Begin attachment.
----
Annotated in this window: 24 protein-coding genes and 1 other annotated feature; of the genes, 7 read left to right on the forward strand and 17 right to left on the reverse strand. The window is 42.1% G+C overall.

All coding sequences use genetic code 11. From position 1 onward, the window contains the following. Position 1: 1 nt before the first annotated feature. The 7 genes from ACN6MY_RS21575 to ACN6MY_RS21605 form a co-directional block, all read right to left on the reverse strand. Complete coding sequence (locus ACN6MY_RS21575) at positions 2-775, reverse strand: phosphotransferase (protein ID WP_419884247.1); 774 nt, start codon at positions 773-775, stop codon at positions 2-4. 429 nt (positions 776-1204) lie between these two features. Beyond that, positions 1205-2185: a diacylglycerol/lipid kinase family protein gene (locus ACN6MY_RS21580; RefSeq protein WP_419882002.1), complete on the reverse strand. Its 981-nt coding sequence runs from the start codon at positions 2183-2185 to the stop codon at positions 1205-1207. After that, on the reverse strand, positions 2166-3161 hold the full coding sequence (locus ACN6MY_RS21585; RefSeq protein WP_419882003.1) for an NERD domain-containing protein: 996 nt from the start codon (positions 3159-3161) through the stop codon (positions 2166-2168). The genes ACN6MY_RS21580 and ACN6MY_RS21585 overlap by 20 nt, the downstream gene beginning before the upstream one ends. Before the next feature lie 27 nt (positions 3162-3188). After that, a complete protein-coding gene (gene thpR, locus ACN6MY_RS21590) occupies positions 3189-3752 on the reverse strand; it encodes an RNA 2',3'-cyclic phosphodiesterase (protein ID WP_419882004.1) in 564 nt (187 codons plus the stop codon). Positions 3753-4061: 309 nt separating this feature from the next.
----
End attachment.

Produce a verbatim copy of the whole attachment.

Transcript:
Annotated in this window: 24 protein-coding genes and 1 other annotated feature; of the genes, 7 read left to right on the forward strand and 17 right to left on the reverse strand. The window is 42.1% G+C overall.

All coding sequences use genetic code 11. From position 1 onward, the window contains the following. Position 1: 1 nt before the first annotated feature. The 7 genes from ACN6MY_RS21575 to ACN6MY_RS21605 form a co-directional block, all read right to left on the reverse strand. Complete coding sequence (locus ACN6MY_RS21575) at positions 2-775, reverse strand: phosphotransferase (protein ID WP_419884247.1); 774 nt, start codon at positions 773-775, stop codon at positions 2-4. 429 nt (positions 776-1204) lie between these two features. Beyond that, positions 1205-2185: a diacylglycerol/lipid kinase family protein gene (locus ACN6MY_RS21580; RefSeq protein WP_419882002.1), complete on the reverse strand. Its 981-nt coding sequence runs from the start codon at positions 2183-2185 to the stop codon at positions 1205-1207. After that, on the reverse strand, positions 2166-3161 hold the full coding sequence (locus ACN6MY_RS21585; RefSeq protein WP_419882003.1) for an NERD domain-containing protein: 996 nt from the start codon (positions 3159-3161) through the stop codon (positions 2166-2168). The genes ACN6MY_RS21580 and ACN6MY_RS21585 overlap by 20 nt, the downstream gene beginning before the upstream one ends. Before the next feature lie 27 nt (positions 3162-3188). After that, a complete protein-coding gene (gene thpR, locus ACN6MY_RS21590) occupies positions 3189-3752 on the reverse strand; it encodes an RNA 2',3'-cyclic phosphodiesterase (protein ID WP_419882004.1) in 564 nt (187 codons plus the stop codon). Positions 3753-4061: 309 nt separating this feature from the next.